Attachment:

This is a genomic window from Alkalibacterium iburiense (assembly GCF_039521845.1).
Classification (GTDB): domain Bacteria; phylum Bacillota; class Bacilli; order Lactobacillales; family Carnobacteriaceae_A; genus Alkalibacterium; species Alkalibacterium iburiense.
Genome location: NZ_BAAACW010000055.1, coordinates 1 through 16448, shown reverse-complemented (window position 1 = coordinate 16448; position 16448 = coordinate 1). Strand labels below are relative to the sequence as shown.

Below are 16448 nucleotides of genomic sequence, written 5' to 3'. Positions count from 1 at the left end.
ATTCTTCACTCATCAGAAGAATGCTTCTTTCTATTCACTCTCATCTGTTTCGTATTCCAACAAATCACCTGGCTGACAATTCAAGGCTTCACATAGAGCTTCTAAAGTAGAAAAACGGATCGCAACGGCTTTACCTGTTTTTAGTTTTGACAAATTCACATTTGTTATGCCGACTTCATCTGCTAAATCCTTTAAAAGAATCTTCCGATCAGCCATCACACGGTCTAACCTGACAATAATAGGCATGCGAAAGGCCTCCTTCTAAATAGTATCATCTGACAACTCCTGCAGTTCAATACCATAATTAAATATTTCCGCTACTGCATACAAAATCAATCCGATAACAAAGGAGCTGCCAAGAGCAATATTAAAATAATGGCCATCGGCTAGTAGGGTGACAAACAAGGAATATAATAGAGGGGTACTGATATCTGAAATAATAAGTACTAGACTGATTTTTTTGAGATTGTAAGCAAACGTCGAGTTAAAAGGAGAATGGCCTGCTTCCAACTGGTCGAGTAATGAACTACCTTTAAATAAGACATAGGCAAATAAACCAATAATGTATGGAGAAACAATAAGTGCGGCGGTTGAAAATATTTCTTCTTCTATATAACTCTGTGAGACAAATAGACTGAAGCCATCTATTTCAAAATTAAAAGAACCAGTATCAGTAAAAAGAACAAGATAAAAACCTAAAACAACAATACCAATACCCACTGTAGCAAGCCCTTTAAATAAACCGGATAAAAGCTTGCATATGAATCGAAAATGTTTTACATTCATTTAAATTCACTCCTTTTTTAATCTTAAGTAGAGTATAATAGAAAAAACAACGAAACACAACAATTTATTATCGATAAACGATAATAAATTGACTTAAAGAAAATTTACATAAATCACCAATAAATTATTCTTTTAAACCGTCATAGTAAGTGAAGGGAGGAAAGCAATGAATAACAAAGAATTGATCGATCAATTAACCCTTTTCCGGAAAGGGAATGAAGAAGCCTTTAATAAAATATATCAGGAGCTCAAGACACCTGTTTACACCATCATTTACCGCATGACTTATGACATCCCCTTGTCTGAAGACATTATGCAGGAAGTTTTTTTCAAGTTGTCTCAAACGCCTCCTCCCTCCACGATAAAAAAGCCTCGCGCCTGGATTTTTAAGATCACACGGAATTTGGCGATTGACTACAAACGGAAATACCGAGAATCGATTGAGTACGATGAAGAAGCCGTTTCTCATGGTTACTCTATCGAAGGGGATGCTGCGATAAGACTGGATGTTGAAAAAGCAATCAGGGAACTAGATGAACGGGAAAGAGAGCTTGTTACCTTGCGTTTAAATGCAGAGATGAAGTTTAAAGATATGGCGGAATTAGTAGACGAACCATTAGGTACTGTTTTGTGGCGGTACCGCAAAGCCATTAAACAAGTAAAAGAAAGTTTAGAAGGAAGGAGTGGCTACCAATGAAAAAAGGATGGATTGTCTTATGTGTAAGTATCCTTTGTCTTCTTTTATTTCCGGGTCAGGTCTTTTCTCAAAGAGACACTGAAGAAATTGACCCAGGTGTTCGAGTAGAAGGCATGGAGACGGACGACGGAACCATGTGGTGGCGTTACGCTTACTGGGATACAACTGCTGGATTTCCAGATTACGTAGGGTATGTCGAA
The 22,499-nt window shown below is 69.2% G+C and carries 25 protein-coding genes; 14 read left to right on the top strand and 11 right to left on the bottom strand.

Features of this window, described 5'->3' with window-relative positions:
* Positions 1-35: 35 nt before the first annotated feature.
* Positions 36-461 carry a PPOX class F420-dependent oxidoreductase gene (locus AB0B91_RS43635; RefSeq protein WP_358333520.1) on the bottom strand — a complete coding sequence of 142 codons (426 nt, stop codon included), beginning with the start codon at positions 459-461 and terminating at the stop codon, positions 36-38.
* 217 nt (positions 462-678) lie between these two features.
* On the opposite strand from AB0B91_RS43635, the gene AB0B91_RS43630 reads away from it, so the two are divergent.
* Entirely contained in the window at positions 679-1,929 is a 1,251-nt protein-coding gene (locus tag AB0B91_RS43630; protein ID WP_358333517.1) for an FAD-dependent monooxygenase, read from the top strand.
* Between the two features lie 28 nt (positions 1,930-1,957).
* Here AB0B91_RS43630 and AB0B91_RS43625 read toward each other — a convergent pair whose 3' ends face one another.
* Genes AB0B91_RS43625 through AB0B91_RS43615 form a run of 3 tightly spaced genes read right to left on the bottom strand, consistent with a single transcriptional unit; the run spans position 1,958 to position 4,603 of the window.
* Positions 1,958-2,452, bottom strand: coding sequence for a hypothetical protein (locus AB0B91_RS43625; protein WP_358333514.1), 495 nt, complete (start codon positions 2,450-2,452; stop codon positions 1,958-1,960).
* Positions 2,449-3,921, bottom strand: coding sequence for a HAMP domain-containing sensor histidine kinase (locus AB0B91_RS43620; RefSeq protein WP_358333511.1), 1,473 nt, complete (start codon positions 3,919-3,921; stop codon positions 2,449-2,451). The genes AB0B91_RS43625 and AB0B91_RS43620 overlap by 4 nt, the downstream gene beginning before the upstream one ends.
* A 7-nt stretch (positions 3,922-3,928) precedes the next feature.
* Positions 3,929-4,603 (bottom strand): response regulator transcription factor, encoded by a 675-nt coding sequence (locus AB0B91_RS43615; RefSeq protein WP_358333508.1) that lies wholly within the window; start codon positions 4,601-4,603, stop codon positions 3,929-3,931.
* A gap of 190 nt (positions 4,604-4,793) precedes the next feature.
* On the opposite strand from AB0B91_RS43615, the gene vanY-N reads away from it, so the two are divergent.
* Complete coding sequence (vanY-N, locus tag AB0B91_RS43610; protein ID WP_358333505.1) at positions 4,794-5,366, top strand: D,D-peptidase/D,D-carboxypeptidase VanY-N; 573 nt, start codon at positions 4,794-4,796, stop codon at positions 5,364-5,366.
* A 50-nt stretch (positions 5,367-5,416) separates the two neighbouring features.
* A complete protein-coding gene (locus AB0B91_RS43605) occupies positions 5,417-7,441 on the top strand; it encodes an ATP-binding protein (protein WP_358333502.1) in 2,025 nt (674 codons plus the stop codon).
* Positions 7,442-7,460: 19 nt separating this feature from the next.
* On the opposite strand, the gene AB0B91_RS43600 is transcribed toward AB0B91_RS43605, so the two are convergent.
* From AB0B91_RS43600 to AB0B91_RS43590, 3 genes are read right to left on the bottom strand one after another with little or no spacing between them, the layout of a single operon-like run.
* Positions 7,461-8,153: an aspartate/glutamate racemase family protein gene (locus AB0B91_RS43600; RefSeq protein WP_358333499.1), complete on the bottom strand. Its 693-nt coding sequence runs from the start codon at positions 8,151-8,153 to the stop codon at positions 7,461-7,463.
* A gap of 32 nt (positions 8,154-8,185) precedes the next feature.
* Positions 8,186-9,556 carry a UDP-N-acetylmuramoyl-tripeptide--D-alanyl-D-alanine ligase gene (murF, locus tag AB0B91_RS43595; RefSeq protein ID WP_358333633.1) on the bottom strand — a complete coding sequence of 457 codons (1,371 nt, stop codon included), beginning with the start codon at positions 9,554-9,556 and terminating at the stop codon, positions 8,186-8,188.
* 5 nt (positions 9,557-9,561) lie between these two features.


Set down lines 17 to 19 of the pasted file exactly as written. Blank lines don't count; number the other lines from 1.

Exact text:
* Positions 2,449-3,921, bottom strand: coding sequence for a HAMP domain-containing sensor histidine kinase (locus AB0B91_RS43620; RefSeq protein WP_358333511.1), 1,473 nt, complete (start codon positions 3,919-3,921; stop codon positions 2,449-2,451). The genes AB0B91_RS43625 and AB0B91_RS43620 overlap by 4 nt, the downstream gene beginning before the upstream one ends.
* A 7-nt stretch (positions 3,922-3,928) precedes the next feature.
* Positions 3,929-4,603 (bottom strand): response regulator transcription factor, encoded by a 675-nt coding sequence (locus AB0B91_RS43615; RefSeq protein WP_358333508.1) that lies wholly within the window; start codon positions 4,601-4,603, stop codon positions 3,929-3,931.